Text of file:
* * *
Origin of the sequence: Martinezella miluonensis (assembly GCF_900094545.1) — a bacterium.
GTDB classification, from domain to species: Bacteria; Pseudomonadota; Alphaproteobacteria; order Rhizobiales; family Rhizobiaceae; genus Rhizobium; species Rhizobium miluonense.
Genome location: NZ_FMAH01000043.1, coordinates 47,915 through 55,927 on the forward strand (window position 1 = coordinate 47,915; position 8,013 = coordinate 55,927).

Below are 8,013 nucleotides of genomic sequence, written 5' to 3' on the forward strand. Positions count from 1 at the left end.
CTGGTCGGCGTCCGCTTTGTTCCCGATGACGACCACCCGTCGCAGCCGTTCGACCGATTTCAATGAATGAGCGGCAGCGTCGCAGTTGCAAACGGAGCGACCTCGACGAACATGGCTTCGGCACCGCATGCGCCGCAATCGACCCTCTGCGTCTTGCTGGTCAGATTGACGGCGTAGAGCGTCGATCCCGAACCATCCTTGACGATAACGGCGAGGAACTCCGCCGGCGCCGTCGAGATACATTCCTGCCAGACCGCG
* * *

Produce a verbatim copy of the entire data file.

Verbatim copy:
Origin of the sequence: Martinezella miluonensis (assembly GCF_900094545.1) — a bacterium.
GTDB classification, from domain to species: Bacteria; Pseudomonadota; Alphaproteobacteria; order Rhizobiales; family Rhizobiaceae; genus Rhizobium; species Rhizobium miluonense.
Genome location: NZ_FMAH01000043.1, coordinates 47,915 through 55,927 on the forward strand (window position 1 = coordinate 47,915; position 8,013 = coordinate 55,927).

Below are 8,013 nucleotides of genomic sequence, written 5' to 3' on the forward strand. Positions count from 1 at the left end.
CTGGTCGGCGTCCGCTTTGTTCCCGATGACGACCACCCGTCGCAGCCGTTCGACCGATTTCAATGAATGAGCGGCAGCGTCGCAGTTGCAAACGGAGCGACCTCGACGAACATGGCTTCGGCACCGCATGCGCCGCAATCGACCCTCTGCGTCTTGCTGGTCAGATTGACGGCGTAGAGCGTCGATCCCGAACCATCCTTGACGATAACGGCGAGGAACTCCGCCGGCGCCGTCGAGATACATTCCTGCCAGACCGCG